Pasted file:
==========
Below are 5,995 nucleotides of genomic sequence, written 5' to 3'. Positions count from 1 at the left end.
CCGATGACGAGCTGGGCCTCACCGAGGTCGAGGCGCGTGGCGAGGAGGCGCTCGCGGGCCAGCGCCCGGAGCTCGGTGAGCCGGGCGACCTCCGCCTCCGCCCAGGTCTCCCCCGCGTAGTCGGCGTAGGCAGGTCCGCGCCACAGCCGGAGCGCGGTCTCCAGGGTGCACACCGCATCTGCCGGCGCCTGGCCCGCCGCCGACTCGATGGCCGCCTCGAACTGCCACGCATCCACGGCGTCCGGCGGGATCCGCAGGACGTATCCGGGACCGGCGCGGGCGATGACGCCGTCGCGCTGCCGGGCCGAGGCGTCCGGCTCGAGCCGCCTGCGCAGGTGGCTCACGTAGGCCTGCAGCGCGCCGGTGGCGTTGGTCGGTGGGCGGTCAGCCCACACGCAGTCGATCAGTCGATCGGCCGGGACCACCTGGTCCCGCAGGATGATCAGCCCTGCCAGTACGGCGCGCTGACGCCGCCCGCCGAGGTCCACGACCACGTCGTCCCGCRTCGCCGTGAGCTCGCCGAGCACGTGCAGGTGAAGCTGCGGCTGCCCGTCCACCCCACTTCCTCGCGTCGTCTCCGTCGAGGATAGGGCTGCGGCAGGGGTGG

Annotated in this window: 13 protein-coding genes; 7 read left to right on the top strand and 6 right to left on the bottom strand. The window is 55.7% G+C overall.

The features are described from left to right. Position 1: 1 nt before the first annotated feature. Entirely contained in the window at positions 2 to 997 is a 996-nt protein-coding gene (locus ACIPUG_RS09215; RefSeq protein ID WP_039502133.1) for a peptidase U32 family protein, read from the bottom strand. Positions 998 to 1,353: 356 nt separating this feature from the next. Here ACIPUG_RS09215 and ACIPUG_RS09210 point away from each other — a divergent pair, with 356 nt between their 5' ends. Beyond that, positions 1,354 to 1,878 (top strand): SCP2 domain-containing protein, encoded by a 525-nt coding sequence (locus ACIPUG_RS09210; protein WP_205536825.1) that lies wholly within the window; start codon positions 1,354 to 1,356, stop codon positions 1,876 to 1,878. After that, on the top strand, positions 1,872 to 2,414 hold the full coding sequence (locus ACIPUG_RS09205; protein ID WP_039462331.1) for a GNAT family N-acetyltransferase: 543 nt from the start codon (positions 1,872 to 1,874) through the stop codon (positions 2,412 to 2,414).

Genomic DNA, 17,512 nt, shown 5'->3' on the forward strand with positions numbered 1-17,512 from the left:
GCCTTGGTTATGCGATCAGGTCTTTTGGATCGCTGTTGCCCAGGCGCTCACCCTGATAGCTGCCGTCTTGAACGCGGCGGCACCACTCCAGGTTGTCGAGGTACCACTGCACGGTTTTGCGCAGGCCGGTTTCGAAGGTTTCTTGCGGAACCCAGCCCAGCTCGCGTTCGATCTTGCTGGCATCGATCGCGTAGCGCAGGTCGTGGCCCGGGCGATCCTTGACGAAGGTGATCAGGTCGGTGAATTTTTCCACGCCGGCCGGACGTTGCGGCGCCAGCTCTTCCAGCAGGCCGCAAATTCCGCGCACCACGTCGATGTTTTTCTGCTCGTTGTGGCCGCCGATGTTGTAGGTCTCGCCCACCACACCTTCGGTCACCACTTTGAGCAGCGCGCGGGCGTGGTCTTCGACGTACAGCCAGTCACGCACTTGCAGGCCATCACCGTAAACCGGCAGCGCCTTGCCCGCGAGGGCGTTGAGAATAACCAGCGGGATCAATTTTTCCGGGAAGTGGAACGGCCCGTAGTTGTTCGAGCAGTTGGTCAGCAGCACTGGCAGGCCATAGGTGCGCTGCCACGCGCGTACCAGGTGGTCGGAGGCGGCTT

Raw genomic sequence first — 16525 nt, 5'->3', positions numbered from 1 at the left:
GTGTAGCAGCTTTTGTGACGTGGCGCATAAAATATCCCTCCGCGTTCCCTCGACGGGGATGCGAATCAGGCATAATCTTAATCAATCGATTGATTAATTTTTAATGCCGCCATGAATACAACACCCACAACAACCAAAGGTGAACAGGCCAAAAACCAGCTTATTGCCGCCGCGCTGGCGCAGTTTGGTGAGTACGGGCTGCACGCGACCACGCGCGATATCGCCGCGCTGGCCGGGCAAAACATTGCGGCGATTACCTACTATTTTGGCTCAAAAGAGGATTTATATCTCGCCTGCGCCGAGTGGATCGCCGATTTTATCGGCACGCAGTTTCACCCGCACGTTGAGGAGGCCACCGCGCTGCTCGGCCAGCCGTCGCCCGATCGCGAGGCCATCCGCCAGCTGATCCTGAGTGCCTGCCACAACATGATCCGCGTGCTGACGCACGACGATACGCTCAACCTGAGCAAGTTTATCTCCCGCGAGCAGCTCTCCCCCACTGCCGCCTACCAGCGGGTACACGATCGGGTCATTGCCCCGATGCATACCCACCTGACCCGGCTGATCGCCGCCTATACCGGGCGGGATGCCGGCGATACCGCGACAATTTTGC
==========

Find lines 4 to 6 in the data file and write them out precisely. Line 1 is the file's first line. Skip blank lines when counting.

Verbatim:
The features are described from left to right. Position 1: 1 nt before the first annotated feature. Entirely contained in the window at positions 2 to 997 is a 996-nt protein-coding gene (locus ACIPUG_RS09215; RefSeq protein ID WP_039502133.1) for a peptidase U32 family protein, read from the bottom strand. Positions 998 to 1,353: 356 nt separating this feature from the next. Here ACIPUG_RS09215 and ACIPUG_RS09210 point away from each other — a divergent pair, with 356 nt between their 5' ends. Beyond that, positions 1,354 to 1,878 (top strand): SCP2 domain-containing protein, encoded by a 525-nt coding sequence (locus ACIPUG_RS09210; protein WP_205536825.1) that lies wholly within the window; start codon positions 1,354 to 1,356, stop codon positions 1,876 to 1,878. After that, on the top strand, positions 1,872 to 2,414 hold the full coding sequence (locus ACIPUG_RS09205; protein ID WP_039462331.1) for a GNAT family N-acetyltransferase: 543 nt from the start codon (positions 1,872 to 1,874) through the stop codon (positions 2,412 to 2,414).

Genomic DNA, 17,512 nt, shown 5'->3' on the forward strand with positions numbered 1-17,512 from the left:
GCCTTGGTTATGCGATCAGGTCTTTTGGATCGCTGTTGCCCAGGCGCTCACCCTGATAGCTGCCGTCTTGAACGCGGCGGCACCACTCCAGGTTGTCGAGGTACCACTGCACGGTTTTGCGCAGGCCGGTTTCGAAGGTTTCTTGCGGAACCCAGCCCAGCTCGCGTTCGATCTTGCTGGCATCGATCGCGTAGCGCAGGTCGTGGCCCGGGCGATCCTTGACGAAGGTGATCAGGTCGGTGAATTTTTCCACGCCGGCCGGACGTTGCGGCGCCAGCTCTTCCAGCAGGCCGCAAATTCCGCGCACCACGTCGATGTTTTTCTGCTCGTTGTGGCCGCCGATGTTGTAGGTCTCGCCCACCACACCTTCGGTCACCACTTTGAGCAGCGCGCGGGCGTGGTCTTCGACGTACAGCCAGTCACGCACTTGCAGGCCATCACCGTAAACCGGCAGCGCCTTGCCCGCGAGGGCGTTGAGAATAACCAGCGGGATCAATTTTTCCGGGAAGTGGAACGGCCCGTAGTTGTTCGAGCAGTTGGTCAGCAGCACTGGCAGGCCATAGGTGCGCTGCCACGCGCGTACCAGGTGGTCGGAGGCGGCTT